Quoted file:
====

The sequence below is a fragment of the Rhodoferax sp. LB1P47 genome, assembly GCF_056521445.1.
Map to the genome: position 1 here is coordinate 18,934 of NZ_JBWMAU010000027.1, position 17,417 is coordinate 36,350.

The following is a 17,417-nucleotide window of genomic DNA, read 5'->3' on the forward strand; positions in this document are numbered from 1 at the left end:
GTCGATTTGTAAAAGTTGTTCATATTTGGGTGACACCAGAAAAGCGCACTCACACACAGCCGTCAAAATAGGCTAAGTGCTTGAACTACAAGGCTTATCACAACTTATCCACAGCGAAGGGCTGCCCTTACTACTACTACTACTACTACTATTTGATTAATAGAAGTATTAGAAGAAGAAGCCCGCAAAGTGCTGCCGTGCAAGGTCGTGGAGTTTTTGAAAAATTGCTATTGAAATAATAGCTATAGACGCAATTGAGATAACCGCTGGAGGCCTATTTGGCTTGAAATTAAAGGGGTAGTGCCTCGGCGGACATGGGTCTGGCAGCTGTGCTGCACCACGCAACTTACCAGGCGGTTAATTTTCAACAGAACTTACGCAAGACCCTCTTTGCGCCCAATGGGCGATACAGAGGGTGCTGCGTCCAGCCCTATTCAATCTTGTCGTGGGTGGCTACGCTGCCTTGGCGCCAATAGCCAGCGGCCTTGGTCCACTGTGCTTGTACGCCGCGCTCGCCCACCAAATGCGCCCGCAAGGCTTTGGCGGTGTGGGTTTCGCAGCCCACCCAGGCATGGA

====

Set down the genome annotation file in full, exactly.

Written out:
The sequence below is a fragment of the Rhodoferax sp. LB1P47 genome, assembly GCF_056521445.1.
Map to the genome: position 1 here is coordinate 18,934 of NZ_JBWMAU010000027.1, position 17,417 is coordinate 36,350.

The following is a 17,417-nucleotide window of genomic DNA, read 5'->3' on the forward strand; positions in this document are numbered from 1 at the left end:
GTCGATTTGTAAAAGTTGTTCATATTTGGGTGACACCAGAAAAGCGCACTCACACACAGCCGTCAAAATAGGCTAAGTGCTTGAACTACAAGGCTTATCACAACTTATCCACAGCGAAGGGCTGCCCTTACTACTACTACTACTACTACTATTTGATTAATAGAAGTATTAGAAGAAGAAGCCCGCAAAGTGCTGCCGTGCAAGGTCGTGGAGTTTTTGAAAAATTGCTATTGAAATAATAGCTATAGACGCAATTGAGATAACCGCTGGAGGCCTATTTGGCTTGAAATTAAAGGGGTAGTGCCTCGGCGGACATGGGTCTGGCAGCTGTGCTGCACCACGCAACTTACCAGGCGGTTAATTTTCAACAGAACTTACGCAAGACCCTCTTTGCGCCCAATGGGCGATACAGAGGGTGCTGCGTCCAGCCCTATTCAATCTTGTCGTGGGTGGCTACGCTGCCTTGGCGCCAATAGCCAGCGGCCTTGGTCCACTGTGCTTGTACGCCGCGCTCGCCCACCAAATGCGCCCGCAAGGCTTTGGCGGTGTGGGTTTCGCAGCCCACCCAGGCATGGA